Is Long COVID Here to Stay? Case Management of Patients With Long COVID




In addition to the surge of patients diagnosed with acute symptoms of COVID, case managers have been faced with transition or care planning for patients experiencing symptoms post-acutely. Planning is complicated by an environment that is decidedly unstable. The goal of this article is to introduce the reader to post-acute COVID case management.

The terms post-acute COVID, long COVID and long-haul COVID are used to reference patients with persistent and severe symptoms and will be considered interchangeable for the purposes of this article. Currently, no definition of these terms is universally accepted.1,2 The UK COVID Symptom Study definition is “the presence of symptoms extending beyond three weeks from the onset of symptoms.”2 Based on literature review, the initial severity of COVID does not seem to correlate with presentation of long-haul symptoms. Not all patients with extended symptoms were hospitalized at the onset of symptoms, and post-acute symptoms can occur with mild disease. Long COVID has been seen in the elderly, the young, the chronically ill and individuals who are otherwise healthy.

The UK COVID Symptom Study reports 10% of patients are sick longer than three weeks.1 A recent JAMA article noted only 13% of COVID patients discharged from the hospital were symptom-free, while 87% of patients had at least one symptom 60 days after onset of symptoms and 40% reported worsened quality of life.3

As of July 2021, the United States had 34 million reported cases of COVID-19 and more than 600,000 deaths.4 The WHO reported more than 191 million cases worldwide on July 2021 and more than 4 million deaths.5 If the 10% figure is correct, a substantial number of patients are either currently receiving or will be seeking management of post-acute symptoms of COVID. In addition, it is unclear if this is a new chronic condition. No data yet exists to substantiate the number of patients with permanent symptoms. Long-term respiratory, musculoskeletal and neuropsychiatric sequalae have been reported with other coronaviruses. The pharmaceutical industry is preparing for COVID business to be recurring and long-lasting.6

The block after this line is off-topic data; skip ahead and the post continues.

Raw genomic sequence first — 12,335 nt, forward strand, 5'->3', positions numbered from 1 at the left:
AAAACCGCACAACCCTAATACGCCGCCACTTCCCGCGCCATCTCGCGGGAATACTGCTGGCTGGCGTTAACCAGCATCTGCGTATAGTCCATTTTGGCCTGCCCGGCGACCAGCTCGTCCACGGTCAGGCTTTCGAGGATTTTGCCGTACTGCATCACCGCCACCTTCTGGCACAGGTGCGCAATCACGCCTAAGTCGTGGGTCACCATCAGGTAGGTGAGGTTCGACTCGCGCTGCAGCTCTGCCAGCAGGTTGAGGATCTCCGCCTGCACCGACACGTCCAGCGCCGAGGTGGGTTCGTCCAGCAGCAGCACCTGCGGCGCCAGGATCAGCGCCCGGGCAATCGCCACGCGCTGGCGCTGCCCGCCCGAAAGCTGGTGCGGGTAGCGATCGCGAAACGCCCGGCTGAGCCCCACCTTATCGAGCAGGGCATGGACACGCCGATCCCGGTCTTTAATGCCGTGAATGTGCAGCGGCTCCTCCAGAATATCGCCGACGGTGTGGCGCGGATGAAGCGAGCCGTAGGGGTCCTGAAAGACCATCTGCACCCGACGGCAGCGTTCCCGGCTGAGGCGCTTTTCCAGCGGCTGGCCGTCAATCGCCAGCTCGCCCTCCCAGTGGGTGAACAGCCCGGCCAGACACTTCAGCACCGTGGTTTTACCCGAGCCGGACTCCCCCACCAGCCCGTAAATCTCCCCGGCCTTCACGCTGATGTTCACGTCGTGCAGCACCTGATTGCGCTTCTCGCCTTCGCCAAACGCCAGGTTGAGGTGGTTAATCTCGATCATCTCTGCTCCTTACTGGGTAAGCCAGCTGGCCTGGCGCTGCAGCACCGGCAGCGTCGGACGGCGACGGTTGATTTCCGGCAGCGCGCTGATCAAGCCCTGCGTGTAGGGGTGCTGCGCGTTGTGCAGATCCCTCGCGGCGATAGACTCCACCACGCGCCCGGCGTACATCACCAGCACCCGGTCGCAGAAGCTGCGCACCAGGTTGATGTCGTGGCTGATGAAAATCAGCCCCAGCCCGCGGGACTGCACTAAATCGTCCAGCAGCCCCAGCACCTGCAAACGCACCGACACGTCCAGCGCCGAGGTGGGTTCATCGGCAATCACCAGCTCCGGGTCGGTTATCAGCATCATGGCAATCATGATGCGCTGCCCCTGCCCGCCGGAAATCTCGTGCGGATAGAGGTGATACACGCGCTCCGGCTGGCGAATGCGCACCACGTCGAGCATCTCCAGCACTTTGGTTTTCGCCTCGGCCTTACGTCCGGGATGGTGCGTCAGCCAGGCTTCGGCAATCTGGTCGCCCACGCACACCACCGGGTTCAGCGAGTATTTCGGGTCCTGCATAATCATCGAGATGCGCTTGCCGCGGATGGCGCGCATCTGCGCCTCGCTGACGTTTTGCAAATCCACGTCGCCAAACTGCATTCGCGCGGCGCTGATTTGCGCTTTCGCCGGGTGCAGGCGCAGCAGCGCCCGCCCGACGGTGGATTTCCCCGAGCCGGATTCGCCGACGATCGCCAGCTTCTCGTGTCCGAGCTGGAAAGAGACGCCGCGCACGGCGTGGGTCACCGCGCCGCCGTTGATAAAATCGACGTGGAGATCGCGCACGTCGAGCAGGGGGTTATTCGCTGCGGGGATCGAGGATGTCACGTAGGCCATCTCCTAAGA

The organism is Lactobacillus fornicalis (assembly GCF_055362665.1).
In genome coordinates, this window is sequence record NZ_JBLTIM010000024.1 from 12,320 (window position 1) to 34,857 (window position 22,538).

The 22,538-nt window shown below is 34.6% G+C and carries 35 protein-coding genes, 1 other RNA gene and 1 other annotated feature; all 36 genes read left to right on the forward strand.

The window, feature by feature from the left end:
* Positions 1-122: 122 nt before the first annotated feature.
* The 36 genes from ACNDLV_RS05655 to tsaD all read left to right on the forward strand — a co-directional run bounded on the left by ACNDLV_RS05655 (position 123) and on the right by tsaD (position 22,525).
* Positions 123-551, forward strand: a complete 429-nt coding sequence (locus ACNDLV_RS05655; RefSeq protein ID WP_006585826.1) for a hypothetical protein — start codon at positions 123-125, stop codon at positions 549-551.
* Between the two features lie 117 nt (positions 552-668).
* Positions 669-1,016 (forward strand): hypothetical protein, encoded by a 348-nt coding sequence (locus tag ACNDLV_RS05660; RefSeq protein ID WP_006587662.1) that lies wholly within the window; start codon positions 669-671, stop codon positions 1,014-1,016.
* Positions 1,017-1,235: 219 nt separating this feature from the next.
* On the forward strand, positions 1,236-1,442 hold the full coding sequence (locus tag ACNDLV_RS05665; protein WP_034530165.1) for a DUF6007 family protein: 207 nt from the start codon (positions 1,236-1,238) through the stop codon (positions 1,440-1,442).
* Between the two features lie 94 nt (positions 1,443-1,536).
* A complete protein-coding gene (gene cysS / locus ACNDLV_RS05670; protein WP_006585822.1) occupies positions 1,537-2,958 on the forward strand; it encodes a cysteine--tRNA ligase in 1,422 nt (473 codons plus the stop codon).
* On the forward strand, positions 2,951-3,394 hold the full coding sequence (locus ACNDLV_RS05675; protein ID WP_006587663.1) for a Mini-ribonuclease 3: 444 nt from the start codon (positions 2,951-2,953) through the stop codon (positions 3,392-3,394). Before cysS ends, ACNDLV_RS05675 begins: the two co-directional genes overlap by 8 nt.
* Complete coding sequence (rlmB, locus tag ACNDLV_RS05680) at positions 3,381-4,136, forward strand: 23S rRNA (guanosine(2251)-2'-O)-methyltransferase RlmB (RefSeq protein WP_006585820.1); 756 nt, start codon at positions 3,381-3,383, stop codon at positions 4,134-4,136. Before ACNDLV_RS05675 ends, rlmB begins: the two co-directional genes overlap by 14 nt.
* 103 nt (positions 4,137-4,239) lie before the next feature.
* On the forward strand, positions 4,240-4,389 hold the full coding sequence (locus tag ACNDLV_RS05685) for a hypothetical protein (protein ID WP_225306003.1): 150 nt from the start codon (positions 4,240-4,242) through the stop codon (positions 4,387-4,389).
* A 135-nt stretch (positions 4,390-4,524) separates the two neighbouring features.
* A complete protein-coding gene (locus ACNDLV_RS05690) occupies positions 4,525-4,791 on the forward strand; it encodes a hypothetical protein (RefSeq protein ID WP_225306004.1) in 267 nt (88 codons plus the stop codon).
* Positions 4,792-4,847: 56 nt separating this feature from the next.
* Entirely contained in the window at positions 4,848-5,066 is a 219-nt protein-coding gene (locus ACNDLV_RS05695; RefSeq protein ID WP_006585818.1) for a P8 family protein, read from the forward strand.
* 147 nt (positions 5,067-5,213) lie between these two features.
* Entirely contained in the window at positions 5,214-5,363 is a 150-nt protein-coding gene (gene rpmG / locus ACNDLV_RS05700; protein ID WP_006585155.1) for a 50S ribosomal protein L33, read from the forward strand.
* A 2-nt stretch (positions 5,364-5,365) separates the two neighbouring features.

There are multiple theories as to why symptoms are prolonged, including:

  • Inflammatory and immune reactions
  • Deconditioning
  • PTSD and other mental conditions
  • Virus remaining in the body in some form
  • Relapse/reinfection due to weak or absent immune response
  • Microthrombi
  • Regulation of ACE 2 receptors
  • Hypercoagulable state

The heart, lungs and brain are most affected, and recovery is gradual and protracted. Highly variable symptoms that wax and wane have been reported. Table 1 lists the most common complaints.

table 1 most common symptoms

Multiple other symptoms and diagnoses are associated with post-acute COVID, including those listed in Table 2.

table 2 other symptoms and diagnoses reported with post acute covid